A Day in The Life of a Sex Therapist

People are always curious and perhaps a little unsettled when I tell them that I am a sex therapist. I can see a multitude of thoughts and questions going through their mind as they try to work out exactly what the job of a sex therapist might entail. I tend to reassure people quickly that this is a talking therapy not a touch therapy, more for their comfort than mine. Culturally, we are still poorly educated in sexual issues so I can understand both the salacious interest and concerned confusion in people’s eyes when they first hear what I do for a living. 

So, what exactly does a sex therapist do? Sexual health and well-being is a combination of biological, psychological and social factors and sex therapists work with the psychological piece of this bio-psycho-social pie.  Many sexual function problems are caused by biological factors, such as heart disease, diabetes and thyroid issues. Sex therapists are trained to ensure that the biological aspects of a client’s difficulties are picked up and it is our colleagues in primary medicine who then diagnose and treat these problems.  We also consider the social and cultural aspects of a client’s life that can affect their sexual health, such as their religious beliefs, family structure, access to privacy and their housing situation. Primarily though, we work with clients’ thoughts, feelings, behaviours, past and current life experiences and relationships – the psychological contributors to sexual well-being.  

Sexual health and well-being is a combination of biological, psychological and social factors and sex therapists work with the psychological piece of this bio-psycho-social pie. 

In day to day clinical practice terms, sex therapists help clients to overcome sexual function problems, such as erectile disorder, premature ejaculation, low sexual desire and genital pain conditions. In addition, we are trained to work with sexual and gender orientation themes, relationship problems, couple therapy, sexual abuse, out of control sexual behaviours and infertility, to name but a few. We work with clients to address, for example, their sexual beliefs, their body image, self-confidence and anxiety levels, all features of thinking that can affect sexual pleasure and comfort. We put a lot of effort into improving our client’s sexual education, including explaining basic anatomy. (It is genuinely shocking how little people know about either the function or part names of their genitals!) We often support clients to reduce their anxiety about sex, as anxiety is generally part of the problem with many sexual function problems. We help couples to stop fighting, to re-establish their sex lives and to recover from affairs. We even help them to separate and divorce – couple therapy is not always about re-establishing a relationship. It can just as easily be about ending it well.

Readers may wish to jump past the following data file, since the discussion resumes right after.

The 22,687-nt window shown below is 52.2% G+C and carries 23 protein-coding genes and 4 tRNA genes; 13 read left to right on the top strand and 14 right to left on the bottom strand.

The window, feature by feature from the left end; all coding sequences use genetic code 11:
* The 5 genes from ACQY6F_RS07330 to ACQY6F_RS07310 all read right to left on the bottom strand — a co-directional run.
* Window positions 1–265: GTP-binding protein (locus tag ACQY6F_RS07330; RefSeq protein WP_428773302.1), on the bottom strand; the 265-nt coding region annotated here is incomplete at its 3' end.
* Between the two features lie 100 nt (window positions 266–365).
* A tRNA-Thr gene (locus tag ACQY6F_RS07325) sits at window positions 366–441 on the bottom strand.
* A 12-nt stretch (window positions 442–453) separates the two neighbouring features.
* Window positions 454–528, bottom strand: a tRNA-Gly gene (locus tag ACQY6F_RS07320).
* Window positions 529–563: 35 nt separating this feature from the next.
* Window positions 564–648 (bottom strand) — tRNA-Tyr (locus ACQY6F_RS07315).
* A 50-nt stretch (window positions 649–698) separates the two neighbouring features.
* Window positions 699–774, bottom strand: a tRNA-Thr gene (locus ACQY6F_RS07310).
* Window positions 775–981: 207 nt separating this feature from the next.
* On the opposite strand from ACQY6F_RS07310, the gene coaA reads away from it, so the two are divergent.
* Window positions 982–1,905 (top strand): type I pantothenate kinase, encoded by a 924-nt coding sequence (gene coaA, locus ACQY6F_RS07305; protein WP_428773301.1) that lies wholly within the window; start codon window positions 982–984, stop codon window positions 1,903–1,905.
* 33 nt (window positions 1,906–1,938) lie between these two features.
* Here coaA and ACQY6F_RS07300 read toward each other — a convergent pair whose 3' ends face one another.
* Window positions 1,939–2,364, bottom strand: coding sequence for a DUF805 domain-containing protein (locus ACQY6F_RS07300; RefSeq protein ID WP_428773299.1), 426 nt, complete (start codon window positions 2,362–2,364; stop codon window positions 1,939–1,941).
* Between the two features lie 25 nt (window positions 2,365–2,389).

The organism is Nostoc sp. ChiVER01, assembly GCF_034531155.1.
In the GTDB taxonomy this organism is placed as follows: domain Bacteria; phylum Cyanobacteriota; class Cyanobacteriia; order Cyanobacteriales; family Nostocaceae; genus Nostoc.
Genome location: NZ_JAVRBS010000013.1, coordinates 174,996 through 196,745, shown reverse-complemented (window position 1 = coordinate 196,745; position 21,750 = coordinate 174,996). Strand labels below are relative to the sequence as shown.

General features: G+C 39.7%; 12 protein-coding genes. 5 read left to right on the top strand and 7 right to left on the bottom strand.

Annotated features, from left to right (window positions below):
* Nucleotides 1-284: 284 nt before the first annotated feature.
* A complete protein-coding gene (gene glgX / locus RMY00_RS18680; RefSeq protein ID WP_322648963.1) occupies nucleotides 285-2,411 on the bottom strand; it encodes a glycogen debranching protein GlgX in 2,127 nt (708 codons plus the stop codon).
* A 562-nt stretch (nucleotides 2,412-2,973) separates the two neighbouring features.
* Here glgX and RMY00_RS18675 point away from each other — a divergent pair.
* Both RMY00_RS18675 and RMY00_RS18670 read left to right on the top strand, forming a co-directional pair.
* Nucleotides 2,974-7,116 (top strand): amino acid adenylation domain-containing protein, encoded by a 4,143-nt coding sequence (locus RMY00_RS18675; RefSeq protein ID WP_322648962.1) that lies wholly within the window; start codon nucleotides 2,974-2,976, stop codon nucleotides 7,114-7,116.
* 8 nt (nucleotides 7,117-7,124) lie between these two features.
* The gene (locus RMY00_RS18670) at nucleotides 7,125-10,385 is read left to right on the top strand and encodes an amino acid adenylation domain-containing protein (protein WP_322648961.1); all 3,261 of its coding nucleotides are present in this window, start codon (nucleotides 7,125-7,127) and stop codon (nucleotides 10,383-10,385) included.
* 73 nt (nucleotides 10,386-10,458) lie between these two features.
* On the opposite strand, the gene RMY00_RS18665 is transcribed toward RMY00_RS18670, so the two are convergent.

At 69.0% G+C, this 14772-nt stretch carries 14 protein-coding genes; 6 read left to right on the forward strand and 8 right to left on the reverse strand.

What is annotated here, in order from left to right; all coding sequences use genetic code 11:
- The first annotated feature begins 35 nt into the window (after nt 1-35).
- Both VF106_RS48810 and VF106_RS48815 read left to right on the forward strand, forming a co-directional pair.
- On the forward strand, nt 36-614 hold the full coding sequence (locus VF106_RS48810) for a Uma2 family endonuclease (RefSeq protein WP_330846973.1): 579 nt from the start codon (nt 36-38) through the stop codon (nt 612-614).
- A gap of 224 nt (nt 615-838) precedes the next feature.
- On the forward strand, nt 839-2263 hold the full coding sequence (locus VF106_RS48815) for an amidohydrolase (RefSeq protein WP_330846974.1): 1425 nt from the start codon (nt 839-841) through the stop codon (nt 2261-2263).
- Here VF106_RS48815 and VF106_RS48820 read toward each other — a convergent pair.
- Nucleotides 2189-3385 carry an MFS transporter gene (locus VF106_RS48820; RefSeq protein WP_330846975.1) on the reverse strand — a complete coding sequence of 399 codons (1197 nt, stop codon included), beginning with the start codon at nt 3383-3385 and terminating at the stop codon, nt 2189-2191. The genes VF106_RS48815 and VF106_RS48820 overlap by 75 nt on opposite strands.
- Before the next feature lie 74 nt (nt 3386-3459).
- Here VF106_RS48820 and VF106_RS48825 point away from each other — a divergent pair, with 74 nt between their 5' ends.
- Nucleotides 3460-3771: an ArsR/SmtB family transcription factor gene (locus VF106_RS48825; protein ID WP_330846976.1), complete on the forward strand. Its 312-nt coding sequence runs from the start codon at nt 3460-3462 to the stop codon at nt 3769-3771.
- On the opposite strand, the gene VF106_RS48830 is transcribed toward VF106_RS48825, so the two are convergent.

Sex therapy can be a little like CBT (cognitive behavioural therapy) as the sex therapist works with the client’s thoughts about sex (cognitions) and their sexual behaviours (we give homework!). Some of our work can also be much longer term and feel more transpersonal or psychodynamic, particularly if we are working with sexual trauma. I think the term ‘pluralistic’ applies well to sex therapists as we draw on a range of therapeutic approaches to support recovery for our clients.   

So, in a typical day I might work with a female client who has never been able to manage penetrative sex and now wants to have a baby with her much loved husband. I might then see a male client who has lost interest in having sex with his partner but is masturbating to porn twice a day. My third client might be a young man who is struggling with premature ejaculation or equally it could be a young man who cannot ejaculate during penetrative sex. My fourth session could be with a couple who have not had sexual contact for several years and need help to get their intimacy back on track. My final session of the day might be with a client who is sexually attracted to men and women but whose culture demands they marry someone of the opposite sex. 

As you can see, I have fascinating and varied job which I consider myself very privileged to have. 

If want to join me in this profession take a look at our Diploma in Clinical Sexology course .

If you would like help with a sex or relationship issue contact Local Counselling Centre or email our Practice Manager Kathy Freeman on our confidential email  hello@localcounsellingcentre.co.uk

Blog Post written by:
Julie Sale
CICS Course Director and Psychosexual Psychotherapist